I’ve been working on (and off) a mini table saw and an arcade console in the past couple of months, but mostly being lazy. I’ve also been lazy with the blog, but the projects are coming soon. I need to cleanup the workshop first. I also started stocking up some metal for future projects. Here are some 6013 aluminium, silver steel, and regular steel (the 2mm bunch. I thought ordered 1m and got 1kg. It was my mistake, the price was so good) rods and a package of brass, 7075 aluminium, and polyamide rods and bars from my friend Murat in İzmir.
More on the way 😉 Find the cup holder…
Some parts I turned later on for a test. The 5.98 mm stainless steel rod slides smoothly, without much play in the aluminium part, drilled and reamed to 6.00 mm (not sure, can’t measure correctly). The 6.00 mm shaft I made from silver steel is a tight fit for this hole.
A sliding fit.
A tight fit.
I also got a sine vise last month. It’s my little treasure
Finally I can cut angles. 0.005 mm tolerance in 100mm.
Sine vise, new digital caliper with ABS function, and a cheap DTI from China.
Update: As these two sources indicate, it’s ok for the tailstock to be 2-3 thousandths (damn imperial) high above the headstock’s center, which is 0.0508 – 0.0762 mm. They make them that way, so it levels itself when its bottom wears off over time, or the weight of the workpiece pulls it down a bit. There’s also some discussion about indicator sagging due to weight.
Last week, I returned from a 12 day survey, which was at Black Sea. And I’ve also been working on a board for work recently. Since we have a 50Mhz 2-channel oscilloscope with 16-channel logic analyzer on the boat, it was pretty fun to work on the board there.
On the boat. Running Python test code on PyCharm, as the scope shows me the zeros and ones.
But eventually I came back home, and all I have is a 25Mhz 2-channel oscilloscope and a USBee AX Pro clone logic analyzer from China. The LA works good with the original software, but it’s Windoze only, and it’s not very stable. So I found Pulseview.
I’m not going to show you how to install it on your box, since you can find the instructions for every OS here. All I needed was libsigrok, libsigrokdecode, and pulseview, so I installed them from the git repos. It’s an awesome program, but I wish it would let me save screenshots of the visuals (scrot is good enough for now), and also let me save the setup for later use (there’s a save session option and it works without loading the decoders, yet I can’t reaccess the device after opening the saved session). It sucks to setup and rename every channel, and decoder every time. Anyway, here are two screenshots.
Trilyonlar kazanan futbolculardan bu ülkede alınan vergi %15, isveç’te %59.5! Diğer yandan AMK adlı bomboş bir gazetenin reklamı, “Hangi futbolcu kaç milyona transfer oluyor, sadece 25 kuruşa gör!”. Allah belanızı versin… size para verenlerin de Allah belasını versin…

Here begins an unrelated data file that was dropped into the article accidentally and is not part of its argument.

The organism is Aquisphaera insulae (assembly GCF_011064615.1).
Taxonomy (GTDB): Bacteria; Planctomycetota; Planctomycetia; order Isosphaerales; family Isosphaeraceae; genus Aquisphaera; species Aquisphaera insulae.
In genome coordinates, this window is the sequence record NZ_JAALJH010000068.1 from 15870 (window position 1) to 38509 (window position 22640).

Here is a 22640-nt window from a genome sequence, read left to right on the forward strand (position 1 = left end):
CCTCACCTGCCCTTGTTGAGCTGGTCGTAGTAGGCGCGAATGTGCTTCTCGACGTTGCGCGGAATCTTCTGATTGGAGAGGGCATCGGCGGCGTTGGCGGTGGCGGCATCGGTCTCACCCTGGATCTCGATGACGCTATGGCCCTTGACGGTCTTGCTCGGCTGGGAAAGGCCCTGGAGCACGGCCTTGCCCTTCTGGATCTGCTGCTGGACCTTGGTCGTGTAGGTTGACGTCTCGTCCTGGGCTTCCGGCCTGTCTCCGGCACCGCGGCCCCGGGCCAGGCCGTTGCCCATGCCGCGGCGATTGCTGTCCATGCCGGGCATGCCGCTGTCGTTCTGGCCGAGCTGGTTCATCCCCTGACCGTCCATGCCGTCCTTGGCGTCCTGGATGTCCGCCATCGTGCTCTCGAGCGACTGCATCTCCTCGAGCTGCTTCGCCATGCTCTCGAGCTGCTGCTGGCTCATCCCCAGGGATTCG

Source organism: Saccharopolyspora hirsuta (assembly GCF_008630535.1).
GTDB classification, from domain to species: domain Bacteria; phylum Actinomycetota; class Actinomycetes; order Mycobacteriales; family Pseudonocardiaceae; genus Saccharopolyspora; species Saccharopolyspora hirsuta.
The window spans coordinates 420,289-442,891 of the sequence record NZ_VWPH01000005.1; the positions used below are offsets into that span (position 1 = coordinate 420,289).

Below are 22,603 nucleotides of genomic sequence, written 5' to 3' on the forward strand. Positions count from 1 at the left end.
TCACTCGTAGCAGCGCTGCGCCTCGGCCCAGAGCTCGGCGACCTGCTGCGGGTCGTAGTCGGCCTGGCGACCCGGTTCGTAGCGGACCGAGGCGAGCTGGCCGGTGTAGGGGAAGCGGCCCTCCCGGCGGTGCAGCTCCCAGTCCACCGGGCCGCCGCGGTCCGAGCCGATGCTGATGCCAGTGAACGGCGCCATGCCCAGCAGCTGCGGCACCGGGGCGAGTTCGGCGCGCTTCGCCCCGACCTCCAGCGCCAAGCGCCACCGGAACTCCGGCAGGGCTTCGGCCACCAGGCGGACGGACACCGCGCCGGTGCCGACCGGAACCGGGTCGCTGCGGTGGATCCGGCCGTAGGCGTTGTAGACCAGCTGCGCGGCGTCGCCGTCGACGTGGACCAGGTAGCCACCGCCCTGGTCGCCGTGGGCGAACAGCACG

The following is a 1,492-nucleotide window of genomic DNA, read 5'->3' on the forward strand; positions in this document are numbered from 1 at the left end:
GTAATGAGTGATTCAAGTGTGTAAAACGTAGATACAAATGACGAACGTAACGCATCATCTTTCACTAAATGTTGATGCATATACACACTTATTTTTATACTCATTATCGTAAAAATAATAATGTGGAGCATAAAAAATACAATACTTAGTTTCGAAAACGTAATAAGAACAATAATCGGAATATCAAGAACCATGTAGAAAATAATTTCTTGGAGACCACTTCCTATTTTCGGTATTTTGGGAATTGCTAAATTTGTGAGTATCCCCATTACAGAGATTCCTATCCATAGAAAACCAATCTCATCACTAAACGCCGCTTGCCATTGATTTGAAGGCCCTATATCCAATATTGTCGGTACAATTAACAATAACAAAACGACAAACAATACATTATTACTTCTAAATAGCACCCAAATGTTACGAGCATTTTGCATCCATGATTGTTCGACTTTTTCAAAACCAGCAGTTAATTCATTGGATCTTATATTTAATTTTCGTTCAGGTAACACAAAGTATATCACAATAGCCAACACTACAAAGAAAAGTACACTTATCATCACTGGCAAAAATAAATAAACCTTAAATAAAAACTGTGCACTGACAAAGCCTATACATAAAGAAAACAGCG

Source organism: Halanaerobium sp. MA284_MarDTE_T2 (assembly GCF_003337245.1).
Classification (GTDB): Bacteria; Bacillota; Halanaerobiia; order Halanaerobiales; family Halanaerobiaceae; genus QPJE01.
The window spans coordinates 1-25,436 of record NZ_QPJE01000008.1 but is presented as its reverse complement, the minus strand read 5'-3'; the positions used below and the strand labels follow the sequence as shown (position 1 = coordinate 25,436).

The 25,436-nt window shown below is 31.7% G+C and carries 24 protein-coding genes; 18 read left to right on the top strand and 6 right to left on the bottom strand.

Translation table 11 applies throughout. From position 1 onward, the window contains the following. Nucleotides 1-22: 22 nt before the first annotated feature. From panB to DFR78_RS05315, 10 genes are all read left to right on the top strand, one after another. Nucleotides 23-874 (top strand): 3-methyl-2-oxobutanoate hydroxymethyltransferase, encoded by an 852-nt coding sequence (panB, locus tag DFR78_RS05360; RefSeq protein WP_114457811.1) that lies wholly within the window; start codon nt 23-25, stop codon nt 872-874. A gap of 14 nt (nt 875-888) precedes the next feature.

Böyle boklara vakit harcamak yerine, oturun da ülke için bir şeyler üretin. Ama sizde ne arar böyle yürek? En kolay para nerde var, hemen oraya koşun. Dostlarınızı bile kazıklayın üç kuruş için. Sonra da sanki trafik yokmuş gibi özel araçlarınıza binin, bok varmış gibi gezin. Cep telefonlarınıza bakarak mezarınıza doğru yürümeye devam edin…
Last week, a friend of mine came to me with a problem that his dentist friend was having. This dentist friend uses a teeth whitening machine, which allows for 4 x 15 minute sessions when you insert a small PCB, with a small IC on it, in the machine. After these 4 sessions, he needs to purchase a new card, which costs a lot (at least in this country).
2D 1002 my ass…
The IC on the little PCB is labeled 2D 1002 013B1, whose datasheet is nonexistent on the Net. After hours of Google’ing, and Google Translating Russian, Slovenian, German, Polish, and Czech sites for information, I realized that no one had a solution. One Russian site stated that it was a DS2430, which was wrong (DS2430 has one 256 bit memory page, and DS2431 has 4 x 256 bit memory pages – different addressing modes helped me see the difference), but it got me started. With only two active pins connected to the IC, 1-wire communication was obvious.
My Bus Pirate was on my desk for the rescue, and this Hackaday post also provided great help. I used a 1K resistor to pull up the MOSI line, since BP Wiki recommends a value below 2K for parasitic power devices. I got the 5V power from my Bus Pirate by entering W at the prompt, after entering m and 2 to enter 1-wire mode. I use screen /dev/ttyUSB0115200 for accessing the Bus Pirate console. By the way, the 1-wire family code you get when you read the ROM with a Bus Pirate 1-wire macro (you can list them with (0)) is 0xAD, which is also nowhere to be found on the Net. You can refer to the OWFS web site for future uses.
So glad to have a Bus Pirate v3.b. That red croc clip is there to hold the resistor in place.
My first writing attempts failed miserably. Later on, when I finally dumped the whole EEPROM array with (85)(1) 0xf0 0x00 0x00 r:144 (thanks to the DS2431 datasheet), and observed the contents, I realized that the memory pages were all set to EPROM mode, which ANDs the incoming data with its contents (and they were all 0x00, except for a few).
The first two bytes of the last memory page was filled with some values, also the last 8 bytes here contained other information, such as a copy of the protect control bytes, manufacturer ID, etc. which actually reside in the last 2 bytes of the EEPROM (total EEPROM array is 18 x 8 = 144 bytes, 128 is reserved for user data). And I managed to overwrite them all with zeros.
Here’s the BP console with the necessary steps to read the 1-wire EEPROM.
Here‘s a text file containing the EEPROM data, before I altered it. The output is from the Bus Pirate console, with my comments and extra information added.
So, the next step is to get an unused card and observe the data in it, then get a fresh DS2431 and write it the same way, and give it a try on the machine. We’ll see how it turns out this week.
Update: After seeing a couple hacks for sale on ebay and such, I realized this was not a matter of just rewriting the EEPROM. People used MCU’s, probably to emulate the EEPROM anyway they liked. So, I would need an actual working machine to tap the com and see what’s really going on. Naaah, screw it…